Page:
What Is the Difference Between the HiSET and GED?
Both the High School Equivalency Test (HiSET) and the General Educational Development (GED) exams are used to award a high school equivalency diploma, but there are differences between the two.
The HiSET has five test sections and the GED has four. Additionally, testing centers for the GED only offer a computer version of the test, whereas the HiSET has a paper and a computer option.
Once either exam is complete, the diploma equivalent is nationally recognized no matter which test was taken.
Where Can I Take the GED or HiSET?
Roughly 20 states accept HiSET scores when awarding a high school equivalency diploma, while around 40 states accept the GED. The states where you can take the GED or HiSET are outlined below.
|GED||Alabama, Alaska, Arizona, Arkansas, California, Colorado, Connecticut, Delaware, Florida, Georgia, Hawaii, Idaho, Illinois, Kansas, Kentucky, Maryland, Massachusetts, Maryland, Michigan, Minnesota, Mississippi, Nebraska, Nevada, New Jersey, New Mexico, North Carolina, North Dakota, Ohio, Oklahoma, Oregon, Pennsylvania, Rhode Island, South Carolina, South Dakota, Texas, Utah, Vermont, Virginia, Washington, Wisconsin, Wyoming|
|HiSET||California, Colorado, Hawaii, Illinois, Iowa, Louisiana, Maine, Massachusetts, Michigan, Mississippi, Missouri, Montana, Nevada, New Hampshire, New Jersey, New Mexico, North Carolina, Ohio, Oklahoma, Pennsylvania, Tennessee, Texas, Wyoming|
Which Is Harder, the GED or HiSET?
The HiSET and GED both test individuals on their knowledge of math, science, social studies and language arts. However, the HiSET has five subtests (one each for reading and writing), while the GED uses four subtests. The GED combines reading and writing into a single literacy test. If you have the option of taking either the GED or HiSET, check out the test formatting to see which one would suit you best.
The 70-minute HiSET social studies test covers history and political science. An individual's knowledge of such subjects as economics, sociology, and psychology is also measured through multiple-choice questions.
The GED social studies test is also 70 minutes long. The GED social studies exam evaluates an individual's knowledge of civics and government. Other subject areas individuals are tested on include U.S. history and geography.
The HiSET test determines how well test-takers understand scientific principles and measures their ability to use a scientific approach to problem-solving. Examinees' knowledge of science content areas is also assessed. This test takes 80 minutes.
The GED science test takes 90 minutes to complete. Much of the test focuses on determining how well individuals can interpret science experiments and scientific data. It also covers life, physical, and Earth science topics.
The HiSET mathematics test takes 90 minutes and uses multiple-choice questions to determine how well test-takers understand mathematics concepts. Individuals are expected to solve problems involving measurement, estimation, arithmetic, and algebra. They must also be able to interpret data.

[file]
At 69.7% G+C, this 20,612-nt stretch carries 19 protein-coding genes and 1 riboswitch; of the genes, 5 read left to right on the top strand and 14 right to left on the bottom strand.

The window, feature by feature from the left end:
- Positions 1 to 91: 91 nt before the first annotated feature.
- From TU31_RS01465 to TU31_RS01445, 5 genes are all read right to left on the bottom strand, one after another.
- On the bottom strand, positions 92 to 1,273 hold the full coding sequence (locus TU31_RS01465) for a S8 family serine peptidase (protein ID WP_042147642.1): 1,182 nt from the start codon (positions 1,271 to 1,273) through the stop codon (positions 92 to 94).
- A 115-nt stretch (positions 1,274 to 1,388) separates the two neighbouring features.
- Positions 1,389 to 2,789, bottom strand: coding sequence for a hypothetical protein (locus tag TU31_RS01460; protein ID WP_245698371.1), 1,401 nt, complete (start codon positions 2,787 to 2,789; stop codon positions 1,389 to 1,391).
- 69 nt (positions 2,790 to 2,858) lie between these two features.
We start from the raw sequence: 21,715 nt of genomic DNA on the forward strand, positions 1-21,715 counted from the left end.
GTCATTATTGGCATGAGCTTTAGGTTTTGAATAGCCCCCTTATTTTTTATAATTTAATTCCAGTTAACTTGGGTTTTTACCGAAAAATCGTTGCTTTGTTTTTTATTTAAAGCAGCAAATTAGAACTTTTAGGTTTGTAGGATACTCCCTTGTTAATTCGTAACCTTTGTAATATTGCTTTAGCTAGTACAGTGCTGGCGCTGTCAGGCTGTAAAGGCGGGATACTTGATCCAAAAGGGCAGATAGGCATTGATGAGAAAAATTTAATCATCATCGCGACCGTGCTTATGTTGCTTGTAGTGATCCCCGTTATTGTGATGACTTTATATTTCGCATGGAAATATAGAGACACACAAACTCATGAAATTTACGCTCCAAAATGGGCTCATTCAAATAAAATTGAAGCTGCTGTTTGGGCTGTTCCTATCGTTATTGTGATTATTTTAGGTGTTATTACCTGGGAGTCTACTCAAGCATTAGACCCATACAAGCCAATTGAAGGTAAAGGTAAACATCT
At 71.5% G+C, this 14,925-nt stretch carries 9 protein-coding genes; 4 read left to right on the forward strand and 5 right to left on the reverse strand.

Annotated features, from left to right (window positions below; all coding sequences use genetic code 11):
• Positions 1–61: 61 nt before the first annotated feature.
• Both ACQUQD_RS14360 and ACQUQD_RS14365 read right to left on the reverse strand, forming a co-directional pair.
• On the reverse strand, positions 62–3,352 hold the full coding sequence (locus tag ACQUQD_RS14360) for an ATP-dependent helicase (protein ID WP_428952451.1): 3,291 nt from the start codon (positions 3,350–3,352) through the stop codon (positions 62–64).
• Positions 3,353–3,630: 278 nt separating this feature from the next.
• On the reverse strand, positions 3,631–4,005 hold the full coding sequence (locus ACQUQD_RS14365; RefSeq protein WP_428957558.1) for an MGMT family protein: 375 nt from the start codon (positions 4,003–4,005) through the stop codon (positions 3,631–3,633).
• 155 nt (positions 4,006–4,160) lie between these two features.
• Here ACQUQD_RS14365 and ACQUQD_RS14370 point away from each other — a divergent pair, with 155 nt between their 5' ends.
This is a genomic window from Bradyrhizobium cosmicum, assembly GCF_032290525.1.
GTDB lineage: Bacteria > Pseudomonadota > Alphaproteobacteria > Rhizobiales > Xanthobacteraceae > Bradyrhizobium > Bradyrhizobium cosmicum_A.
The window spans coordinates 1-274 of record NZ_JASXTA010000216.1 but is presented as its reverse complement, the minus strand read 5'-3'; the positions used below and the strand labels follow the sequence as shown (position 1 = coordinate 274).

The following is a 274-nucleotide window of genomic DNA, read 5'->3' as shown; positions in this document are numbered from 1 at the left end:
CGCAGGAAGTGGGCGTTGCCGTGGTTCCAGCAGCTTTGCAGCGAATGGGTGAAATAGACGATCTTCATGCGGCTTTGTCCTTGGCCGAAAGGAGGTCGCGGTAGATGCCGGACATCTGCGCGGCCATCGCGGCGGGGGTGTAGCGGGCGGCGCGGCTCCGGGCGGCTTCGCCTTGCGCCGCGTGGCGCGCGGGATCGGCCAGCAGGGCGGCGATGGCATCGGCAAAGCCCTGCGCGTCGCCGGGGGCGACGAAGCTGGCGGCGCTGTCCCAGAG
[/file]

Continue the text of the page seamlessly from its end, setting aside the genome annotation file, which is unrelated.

The GED mathematics test is 115 minutes. It focuses on quantitative and algebraic problem solving and includes topics in geometry and functions.
The HiSET Reading test takes 65 minutes and uses multiple-choice questions to evaluate test-takers' ability to understand information presented in written form. The 120-minute HiSET Writing test examines test-takers' ability to correct text and write a well-organized essay. It includes multiple-choice questions and an essay prompt.
The GED Reasoning Through Language Arts test takes 150 minutes, 45 of which are allotted for completing the essay assignment. This test assesses both the reading and writing skills of test-takers. There are also tasks designed to determine if examinees can correct writing errors.
What Are the Costs of the GED vs HiSET?
The Educational Testing Service administers the HiSET and charges a $10.75 fee per computer-based subtest and $15 for the paper-based ones. Additional state fees can vary.
The GED Testing Service fee is $30, although some states charge different additional amounts. For example, California adds a $5 fee per GED test.
What Are Passing Scores for the HiSET vs GED?
Each state sets its own passing scores for the HiSET. In general, you must score no less than 8 on each subtest. You are also required to have a total combined score of no less than 45. The minimum accepted score on the writing test's essay section is 2 out of 6 points.
Passing the GED requires a score of 145 on each subtest. To earn a diploma with a College Ready designation you must score 165 or more. By scoring 175 or more, you will receive a College Ready + Credit designation on your diploma.
What Are the Retake Policies for the GED vs HiSET?
Individuals are limited to 3 attempts on the HiSET tests each calendar year.
Examinees can take GED tests as many times as necessary over the course of the year. A discounted rate on the first two retakes of a test is available. Many states do not impose a waiting period for the first two retakes. If you need to take the test a fourth time, then you may have to wait 60 days and pay the full test cost again.
Where Can I Find GED or HiSET Study Materials?
When preparing for your HiSET or GED tests you can take advantage of the study materials available through these links:
- HiSET Language Arts - Writing: Prep and Practice
- HiSET Language Arts - Reading: Prep and Practice
- HiSET Social Studies: Prep and Practice
- HiSET Mathematics: Prep and Practice
- HiSET Science: Prep and Practice
- GED Science: Life, Physical and Chemical
- GED Reasoning Through Language Arts
- GED Social Studies: Civics & Government, US History, Economics, Geography & World
- GED Math: Quantitative, Arithmetic & Algebraic Problem Solving
- GED Information and Study Strategies